How to deter bike theft
Avoid leaving your bike in high-risk areas
Some of the worst places to leave your bike are uni campuses, train stations, and inner-city streets. That said, thefts from apartment buildings and car parks are also rapidly increasing.
“Bike thefts occur when riders don't lock their bike up properly in a secure setting. If someone with sticky fingers sees an easy score, they’ll nab it,” said Bicycle Network Research and Policy Advisor Nicholas Hunter. “Ideally, places like schools, public transport hubs, workplaces and shopping centres should all have dedicated bike lock-ups, while bike hoops on the street should be placed in highly visible places with lots of foot traffic.”
If you need to lock up your bike in these areas, join a secure bike parking facility like Parkiteer or hire a bike cage at your uni campus or workplace. If these options aren’t available, try to park in a busy and well-lit area covered by CCTV. Don’t ever leave your bike unlocked and unattended, even if you only intend to be away for a minute.
Take extra precautions with your bike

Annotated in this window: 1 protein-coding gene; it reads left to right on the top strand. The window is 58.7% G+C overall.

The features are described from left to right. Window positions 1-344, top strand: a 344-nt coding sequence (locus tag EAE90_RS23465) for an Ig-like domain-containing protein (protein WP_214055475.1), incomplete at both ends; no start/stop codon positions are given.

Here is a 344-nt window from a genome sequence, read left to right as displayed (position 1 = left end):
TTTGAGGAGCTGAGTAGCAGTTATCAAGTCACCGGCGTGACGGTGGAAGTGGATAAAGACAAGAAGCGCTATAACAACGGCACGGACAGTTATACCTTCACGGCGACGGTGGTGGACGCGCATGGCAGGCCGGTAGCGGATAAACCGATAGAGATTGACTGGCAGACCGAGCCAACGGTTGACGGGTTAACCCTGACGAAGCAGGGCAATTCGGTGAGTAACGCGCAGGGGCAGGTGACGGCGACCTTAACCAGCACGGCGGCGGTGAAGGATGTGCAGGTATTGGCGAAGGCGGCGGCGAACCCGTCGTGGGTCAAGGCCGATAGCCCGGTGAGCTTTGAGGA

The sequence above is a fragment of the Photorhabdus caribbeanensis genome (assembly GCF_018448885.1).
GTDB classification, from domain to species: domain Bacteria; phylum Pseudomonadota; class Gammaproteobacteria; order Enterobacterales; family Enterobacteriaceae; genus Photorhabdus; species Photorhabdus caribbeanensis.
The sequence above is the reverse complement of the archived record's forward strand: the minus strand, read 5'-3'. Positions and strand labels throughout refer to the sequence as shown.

When you purchase a new bike, take photographs and record its make, model, year, colour and serial number so that you can easily identify it.
Even if your bike is parked in a secure facility, you should remove any valuable components such as lights, bike computers, panniers and sensors from your bike and bring them with you.
You can also consider purchasing:
Security bolts – to replace the quick-release mechanisms on your seat and wheels to prevent thieves from bike stripping.
A bike alarm – to scare off a thief and/or alert your smartphone when your bike is jostled.
A bike identification kit – to make it almost impossible for thieves to de-identify your bike, so it’s easier to find and get back.
A covert GPS tracker – to alert you when your bike is moved and show you exactly where your bike is taken.
Remember to always lock up your bike, even if it’s parked in your garage or on your balcony. If you use Strava or another ride recording app, revise your privacy settings so that you aren’t highlighting your bike’s model and address for thieves to target.
Prepare for potential bike theft
If the worst happens and your bike is stolen:
Report bike theft immediately to police, either online, in person at your local police station, or by calling the Police Assistance Line (131 444)
Register your stolen bike on BikeVAULT, which works to recover stolen bicycles
Search for your bike on resale websites like Gumtree, eBay and Facebook Marketplace: odds are the thief will quickly try to sell your bike.
Be prepared that you might not get your bike returned. “Since bikes can be quickly dismantled and easily sold to a big second-hand market, recovering stolen bikes and catching bike thieves is difficult,” explained Hunter.